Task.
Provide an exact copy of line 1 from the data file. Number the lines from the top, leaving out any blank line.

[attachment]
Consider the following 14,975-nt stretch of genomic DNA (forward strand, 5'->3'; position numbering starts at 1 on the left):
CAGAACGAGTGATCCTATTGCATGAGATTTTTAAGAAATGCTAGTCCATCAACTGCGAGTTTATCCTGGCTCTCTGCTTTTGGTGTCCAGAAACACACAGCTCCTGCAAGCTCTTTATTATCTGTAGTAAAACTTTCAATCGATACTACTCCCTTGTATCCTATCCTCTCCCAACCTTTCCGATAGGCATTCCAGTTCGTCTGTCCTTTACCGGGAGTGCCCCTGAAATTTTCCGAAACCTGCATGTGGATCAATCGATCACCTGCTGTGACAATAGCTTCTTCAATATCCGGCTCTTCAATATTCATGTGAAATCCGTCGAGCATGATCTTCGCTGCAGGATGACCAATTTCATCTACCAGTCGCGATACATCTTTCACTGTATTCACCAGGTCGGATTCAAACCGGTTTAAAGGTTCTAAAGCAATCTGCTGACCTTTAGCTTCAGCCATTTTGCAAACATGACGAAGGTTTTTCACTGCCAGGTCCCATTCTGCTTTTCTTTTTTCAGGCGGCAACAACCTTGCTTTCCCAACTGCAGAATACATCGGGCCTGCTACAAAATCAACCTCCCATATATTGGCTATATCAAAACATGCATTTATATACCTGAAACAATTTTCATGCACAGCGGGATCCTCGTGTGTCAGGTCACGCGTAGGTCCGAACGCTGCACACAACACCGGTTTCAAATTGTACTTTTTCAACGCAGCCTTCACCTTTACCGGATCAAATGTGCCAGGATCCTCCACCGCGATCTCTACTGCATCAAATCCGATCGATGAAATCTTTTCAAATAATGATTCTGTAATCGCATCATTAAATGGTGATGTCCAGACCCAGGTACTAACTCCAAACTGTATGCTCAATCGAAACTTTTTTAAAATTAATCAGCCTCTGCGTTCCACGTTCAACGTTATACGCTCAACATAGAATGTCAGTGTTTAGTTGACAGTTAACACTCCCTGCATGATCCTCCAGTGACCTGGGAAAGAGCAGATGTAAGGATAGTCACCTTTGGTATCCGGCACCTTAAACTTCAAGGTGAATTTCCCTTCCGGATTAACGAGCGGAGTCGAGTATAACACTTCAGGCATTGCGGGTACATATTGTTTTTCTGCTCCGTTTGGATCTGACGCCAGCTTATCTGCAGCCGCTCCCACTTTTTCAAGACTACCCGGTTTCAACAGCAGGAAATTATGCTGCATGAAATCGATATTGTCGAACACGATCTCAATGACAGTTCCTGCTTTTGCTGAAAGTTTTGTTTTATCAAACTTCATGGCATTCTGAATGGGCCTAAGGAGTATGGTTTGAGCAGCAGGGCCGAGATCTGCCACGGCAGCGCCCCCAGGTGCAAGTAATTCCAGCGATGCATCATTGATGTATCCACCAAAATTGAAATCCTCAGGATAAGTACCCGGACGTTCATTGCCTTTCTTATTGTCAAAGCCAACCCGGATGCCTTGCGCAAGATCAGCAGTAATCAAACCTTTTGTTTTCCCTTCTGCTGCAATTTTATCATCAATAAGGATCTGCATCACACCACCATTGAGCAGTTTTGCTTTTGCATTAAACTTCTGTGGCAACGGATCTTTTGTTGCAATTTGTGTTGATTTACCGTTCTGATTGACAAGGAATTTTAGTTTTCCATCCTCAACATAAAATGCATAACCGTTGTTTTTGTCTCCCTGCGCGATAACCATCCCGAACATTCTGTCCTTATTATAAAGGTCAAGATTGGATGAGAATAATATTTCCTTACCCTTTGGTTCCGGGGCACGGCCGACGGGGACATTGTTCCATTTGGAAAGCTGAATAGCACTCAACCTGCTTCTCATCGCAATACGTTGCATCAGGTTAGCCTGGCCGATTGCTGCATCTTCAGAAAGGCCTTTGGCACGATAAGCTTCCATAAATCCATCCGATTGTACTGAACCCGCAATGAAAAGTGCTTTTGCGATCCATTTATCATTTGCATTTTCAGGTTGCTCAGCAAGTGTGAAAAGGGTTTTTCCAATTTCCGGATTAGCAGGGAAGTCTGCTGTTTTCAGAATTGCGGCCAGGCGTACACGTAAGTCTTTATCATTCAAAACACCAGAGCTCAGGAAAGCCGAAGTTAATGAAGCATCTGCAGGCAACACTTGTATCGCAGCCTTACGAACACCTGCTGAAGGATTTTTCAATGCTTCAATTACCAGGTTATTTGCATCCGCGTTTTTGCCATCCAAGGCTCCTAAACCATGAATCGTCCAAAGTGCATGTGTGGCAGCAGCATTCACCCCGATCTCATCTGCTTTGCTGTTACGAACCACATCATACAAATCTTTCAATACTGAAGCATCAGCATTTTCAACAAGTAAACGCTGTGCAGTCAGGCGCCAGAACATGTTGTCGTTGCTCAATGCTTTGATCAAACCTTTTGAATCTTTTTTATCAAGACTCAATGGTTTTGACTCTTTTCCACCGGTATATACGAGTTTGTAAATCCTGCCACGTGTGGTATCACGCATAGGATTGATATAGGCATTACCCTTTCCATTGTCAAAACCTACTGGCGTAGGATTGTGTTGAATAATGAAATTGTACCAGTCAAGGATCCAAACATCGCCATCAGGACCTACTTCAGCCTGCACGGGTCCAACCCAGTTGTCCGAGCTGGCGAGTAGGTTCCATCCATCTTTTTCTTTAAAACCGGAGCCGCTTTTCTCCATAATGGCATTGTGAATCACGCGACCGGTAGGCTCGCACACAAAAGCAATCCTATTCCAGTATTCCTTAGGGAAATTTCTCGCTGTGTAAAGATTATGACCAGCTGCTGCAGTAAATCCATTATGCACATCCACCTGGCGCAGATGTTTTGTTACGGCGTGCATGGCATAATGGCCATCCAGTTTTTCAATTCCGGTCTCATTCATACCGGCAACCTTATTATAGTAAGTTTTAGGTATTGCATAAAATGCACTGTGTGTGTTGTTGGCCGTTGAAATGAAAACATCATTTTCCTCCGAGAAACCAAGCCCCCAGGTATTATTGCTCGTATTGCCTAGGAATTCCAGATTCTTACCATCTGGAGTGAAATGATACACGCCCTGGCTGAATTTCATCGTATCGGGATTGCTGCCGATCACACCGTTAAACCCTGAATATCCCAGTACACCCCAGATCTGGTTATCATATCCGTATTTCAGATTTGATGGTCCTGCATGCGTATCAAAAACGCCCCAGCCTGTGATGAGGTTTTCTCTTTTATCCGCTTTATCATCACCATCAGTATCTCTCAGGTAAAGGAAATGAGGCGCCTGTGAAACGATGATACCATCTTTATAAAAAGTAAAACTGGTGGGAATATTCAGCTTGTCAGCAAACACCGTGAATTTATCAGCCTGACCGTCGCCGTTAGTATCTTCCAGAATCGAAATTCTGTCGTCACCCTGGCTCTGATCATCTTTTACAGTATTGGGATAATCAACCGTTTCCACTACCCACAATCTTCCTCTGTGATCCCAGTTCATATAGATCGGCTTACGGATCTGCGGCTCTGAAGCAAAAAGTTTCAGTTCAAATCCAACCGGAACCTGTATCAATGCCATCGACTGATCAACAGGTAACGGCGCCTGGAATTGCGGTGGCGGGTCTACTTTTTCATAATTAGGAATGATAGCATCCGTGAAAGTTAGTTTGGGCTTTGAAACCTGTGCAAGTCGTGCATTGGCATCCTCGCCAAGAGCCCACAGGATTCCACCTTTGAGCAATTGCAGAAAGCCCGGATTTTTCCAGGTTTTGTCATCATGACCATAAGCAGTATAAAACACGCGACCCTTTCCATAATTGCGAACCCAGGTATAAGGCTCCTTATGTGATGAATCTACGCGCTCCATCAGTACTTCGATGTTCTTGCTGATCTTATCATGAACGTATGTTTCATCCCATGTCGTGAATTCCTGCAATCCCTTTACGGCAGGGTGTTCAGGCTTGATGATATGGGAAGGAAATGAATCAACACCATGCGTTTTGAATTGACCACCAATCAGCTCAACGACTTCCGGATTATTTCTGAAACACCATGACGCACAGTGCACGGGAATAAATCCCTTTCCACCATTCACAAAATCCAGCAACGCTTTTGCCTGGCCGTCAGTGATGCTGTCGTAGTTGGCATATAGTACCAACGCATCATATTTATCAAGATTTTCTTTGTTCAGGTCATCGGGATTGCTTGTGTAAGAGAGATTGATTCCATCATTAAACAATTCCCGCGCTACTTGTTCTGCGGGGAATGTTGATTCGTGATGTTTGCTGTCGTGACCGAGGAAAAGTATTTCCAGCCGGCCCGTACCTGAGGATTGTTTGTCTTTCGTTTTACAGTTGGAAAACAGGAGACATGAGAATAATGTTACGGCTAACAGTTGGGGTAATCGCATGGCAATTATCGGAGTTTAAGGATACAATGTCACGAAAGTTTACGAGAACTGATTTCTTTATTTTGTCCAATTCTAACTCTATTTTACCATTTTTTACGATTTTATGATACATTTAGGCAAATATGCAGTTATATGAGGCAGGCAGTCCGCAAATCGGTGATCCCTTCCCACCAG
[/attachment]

Consider the following 14,975-nt stretch of genomic DNA (forward strand, 5'->3'; position numbering starts at 1 on the left):